By Mary Beth Sheridan
Washington Post Staff Writer
Tuesday, August 24, 2010; 8:19 PM
At a recent hearing, Sen. Benjamin L. Cardin warned the State Department's top refugee official that Iraqis who had worked for the U.S. military would be in increasing jeopardy during the American drawdown.
"Let me just remind you that in 1996, we had an airlift of Iraqis" involved with U.S. organizations, when their security was threatened, said Cardin (D-Md.).
"You don't have to remind me" about the airlift, replied the official, Eric P. Schwartz. "Because I managed it at the National Security Council."
Fourteen years after that dramatic operation, Schwartz is again grappling with the resettlement of Iraqis - this time, as assistant secretary of state for population, refugees and migration.
During the first several years of the Iraq conflict, the administration of George W. Bush was intensely criticized for accepting only a trickle of the 3 million or more Iraqis who had fled their homes.
But the flow of Iraqis to the United States has dramatically expanded, to 18,000 last year.
It is now the largest refugee resettlement program in the world.
"The numbers we're doing have risen to the point at which we can feel we're doing right by this community," Schwartz said in an interview.
Still, lawmakers peppered Schwartz at the hearing last month about whether enough was being done to cut red tape and protect the translators and others who face retaliation for having helped U.S. forces.
Schwartz's office deals with a growing number of displaced people around the globe. By the end of last year, about 43 million people had been driven from their homes by conflict or disasters - the highest figure in more than a decade.
In his first year, Schwartz has visited squalid Somali refugee camps in Kenya, urged Sri Lanka's president to improve conditions for civilians displaced by war and tried to prevent Thailand from kicking out thousands of Hmong Laotians.
"I hope I'm a relentless advocate for the interests of vulnerable people," he said.
Schwartz, 53, who is married to a former Australian diplomat and has two teenage children, has been working on humanitarian causes since he was a student.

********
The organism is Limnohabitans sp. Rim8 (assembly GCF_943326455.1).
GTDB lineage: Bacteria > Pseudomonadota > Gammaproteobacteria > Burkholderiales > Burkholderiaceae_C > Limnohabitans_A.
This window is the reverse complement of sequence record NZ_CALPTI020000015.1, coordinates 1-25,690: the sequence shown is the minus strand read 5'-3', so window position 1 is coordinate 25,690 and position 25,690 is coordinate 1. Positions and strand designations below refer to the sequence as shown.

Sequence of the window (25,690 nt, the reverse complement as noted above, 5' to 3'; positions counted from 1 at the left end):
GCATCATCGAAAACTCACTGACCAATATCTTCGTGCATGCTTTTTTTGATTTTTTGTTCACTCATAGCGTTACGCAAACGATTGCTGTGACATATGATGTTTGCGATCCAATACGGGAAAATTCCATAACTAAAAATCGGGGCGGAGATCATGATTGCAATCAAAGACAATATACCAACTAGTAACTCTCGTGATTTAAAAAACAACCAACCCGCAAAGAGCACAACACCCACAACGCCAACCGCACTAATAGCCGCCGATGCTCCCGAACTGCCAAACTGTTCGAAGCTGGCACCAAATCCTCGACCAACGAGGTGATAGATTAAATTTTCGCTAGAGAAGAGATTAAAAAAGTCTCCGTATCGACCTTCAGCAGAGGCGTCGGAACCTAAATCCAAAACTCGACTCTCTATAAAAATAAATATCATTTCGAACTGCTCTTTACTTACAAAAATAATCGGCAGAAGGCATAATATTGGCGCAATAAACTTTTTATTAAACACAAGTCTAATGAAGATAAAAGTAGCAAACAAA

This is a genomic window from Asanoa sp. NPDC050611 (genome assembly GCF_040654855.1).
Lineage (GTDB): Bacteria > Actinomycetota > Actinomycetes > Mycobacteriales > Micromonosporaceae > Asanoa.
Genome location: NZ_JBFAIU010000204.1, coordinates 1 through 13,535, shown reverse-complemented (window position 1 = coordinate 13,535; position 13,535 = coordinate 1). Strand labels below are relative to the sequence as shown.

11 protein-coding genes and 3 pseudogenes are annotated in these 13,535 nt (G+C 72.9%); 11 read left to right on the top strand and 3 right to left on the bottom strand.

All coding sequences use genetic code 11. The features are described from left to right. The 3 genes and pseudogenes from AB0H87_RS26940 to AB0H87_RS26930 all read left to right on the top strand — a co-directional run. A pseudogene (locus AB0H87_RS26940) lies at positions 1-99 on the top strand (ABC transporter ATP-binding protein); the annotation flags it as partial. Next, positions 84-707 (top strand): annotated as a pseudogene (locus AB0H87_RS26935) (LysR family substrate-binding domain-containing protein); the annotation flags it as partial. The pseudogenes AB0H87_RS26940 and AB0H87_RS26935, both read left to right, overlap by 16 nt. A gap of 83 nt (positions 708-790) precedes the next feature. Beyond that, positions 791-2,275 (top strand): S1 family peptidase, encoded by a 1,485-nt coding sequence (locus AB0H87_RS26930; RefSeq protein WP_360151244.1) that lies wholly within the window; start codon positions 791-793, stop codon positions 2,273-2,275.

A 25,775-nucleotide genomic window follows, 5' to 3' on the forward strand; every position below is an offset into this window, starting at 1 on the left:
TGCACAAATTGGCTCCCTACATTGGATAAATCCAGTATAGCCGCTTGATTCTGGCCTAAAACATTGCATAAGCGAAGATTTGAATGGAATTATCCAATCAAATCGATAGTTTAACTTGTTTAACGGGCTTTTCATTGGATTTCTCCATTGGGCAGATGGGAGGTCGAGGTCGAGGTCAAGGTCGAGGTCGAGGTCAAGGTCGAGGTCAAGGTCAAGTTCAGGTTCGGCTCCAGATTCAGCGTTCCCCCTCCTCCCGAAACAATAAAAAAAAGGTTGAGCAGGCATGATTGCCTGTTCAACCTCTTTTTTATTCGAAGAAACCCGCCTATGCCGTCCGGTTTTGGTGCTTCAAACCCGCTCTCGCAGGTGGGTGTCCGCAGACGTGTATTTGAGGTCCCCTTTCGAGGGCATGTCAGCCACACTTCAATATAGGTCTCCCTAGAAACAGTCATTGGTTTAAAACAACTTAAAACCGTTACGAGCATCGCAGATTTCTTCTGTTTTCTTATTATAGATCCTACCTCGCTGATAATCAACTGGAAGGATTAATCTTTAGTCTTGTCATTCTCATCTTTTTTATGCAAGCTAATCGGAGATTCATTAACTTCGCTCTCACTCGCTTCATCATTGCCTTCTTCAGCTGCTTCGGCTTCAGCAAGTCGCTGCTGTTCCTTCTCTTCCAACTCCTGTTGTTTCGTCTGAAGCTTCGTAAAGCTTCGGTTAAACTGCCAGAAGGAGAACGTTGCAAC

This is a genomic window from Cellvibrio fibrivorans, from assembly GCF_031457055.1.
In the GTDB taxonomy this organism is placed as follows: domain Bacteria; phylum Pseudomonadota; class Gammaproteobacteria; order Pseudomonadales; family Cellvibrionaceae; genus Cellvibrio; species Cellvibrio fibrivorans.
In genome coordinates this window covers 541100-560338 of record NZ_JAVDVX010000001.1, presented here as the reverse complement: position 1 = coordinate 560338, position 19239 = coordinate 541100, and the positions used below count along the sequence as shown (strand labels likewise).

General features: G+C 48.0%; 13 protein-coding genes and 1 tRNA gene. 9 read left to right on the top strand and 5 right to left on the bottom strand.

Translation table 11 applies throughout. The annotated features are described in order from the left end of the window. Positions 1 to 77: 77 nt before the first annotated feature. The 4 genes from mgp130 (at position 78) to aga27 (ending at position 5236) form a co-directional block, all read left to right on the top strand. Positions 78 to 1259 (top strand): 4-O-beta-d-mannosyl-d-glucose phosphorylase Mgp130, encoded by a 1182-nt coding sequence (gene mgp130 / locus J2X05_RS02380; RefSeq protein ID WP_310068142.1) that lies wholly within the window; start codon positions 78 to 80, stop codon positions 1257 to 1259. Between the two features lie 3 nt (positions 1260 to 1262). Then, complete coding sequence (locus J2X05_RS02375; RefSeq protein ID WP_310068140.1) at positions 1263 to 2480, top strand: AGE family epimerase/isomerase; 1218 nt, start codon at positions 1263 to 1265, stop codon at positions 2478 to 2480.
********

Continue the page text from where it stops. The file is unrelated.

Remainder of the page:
He grew up in Syosset, N.Y., the son of a commercial film producer and a nursery school teacher.
"They were really very progressive in orientation, and very publicly oriented," he said. "It never would have occurred to me to do anything else but public service."
After getting degrees in law and international relations, Schwartz founded Asia Watch (now Human Rights Watch-Asia) and worked on Capitol Hill. He then spent eight years in the White House under President Bill Clinton.
The hardest part about his current job? The danger to humanitarian workers. More than 700 have been killed on duty over the past decade, he said.
"In many parts of the world, on top of all the logistical and operational and policy challenges . . . you now have an exceptionally more challenging security environment," he said.
Schwartz has felt the toll personally. In July 2003, he moved to Geneva to become chief of staff to Sergio Vieira de Mello, the U.N. high commissioner for human rights.
"It was all very exciting. I had enormous regard for the guy," Schwartz said.
One month later, Vieira de Mello was killed in a massive car-bombing in Baghdad, along with 21 other U.N. employees.
"I think that event is seen as really kind of a seminal moment" for humanitarian workers, he said.
Perhaps Schwartz's greatest accomplishment in his current job hasn't come overseas, but at home.
Early on, he traveled around the United States to see how resettled refugees were faring.
"It was heartbreaking to hear the stories," he recalled. Refugees were struggling in the depressed economy, forced to decide between buying food or diapers for their children.
Schwartz realized that the State Department grant of $900 given to refugees for housing, food and other expenses for their first several weeks had not kept up with inflation. He decided to double it, to $1,800.
"I made it clear to my staff: To me, this is not a negotiating position," Schwartz said.
The White House gave the green light, and lawmakers expressed support.
Big challenges remain. With the Iraqis, for example, many more are arriving through the refugee program. But a separate program created by Congress for Iraqis who worked for the U.S. government has been criticized as cumbersome and ineffective.
Only about 2,100 of the 15,000 available visas have been issued under that program.
Recently, 22 House and Senate members wrote to the State and Defense departments asking for a comprehensive plan to protect the thousands of Iraqis who worked with U.S. forces, including a possible airlift.
"Schwartz has a great reputation," said Kirk W. Johnson, executive director of the List Project to Resettle Iraqi Allies. "The main policy tool that I want put back on the table is directly derived from his leadership on Operation Pacific Haven."
That was the airlift of U.S. allies from northern Iraq to Guam, after Saddam Hussein's troops moved to reclaim control of that area in 1996.
Schwartz said the Obama administration is focusing on promoting reconciliation and security in Iraq. "We don't expect the kind of contingency the members described," he said.
However, he added, "our government certainly has to be prepared to respond quickly and effectively if large numbers of vulnerable people are at risk."
The refugee bureau has received strong support from both sides of the aisle.
"I want to thank you for your leadership," Rep. Christopher H. Smith (R-N.J.) told Schwartz at the recent hearing of the U.S. Helsinki Commission.
"It has been extraordinary. And this Republican has a great deal of respect for you."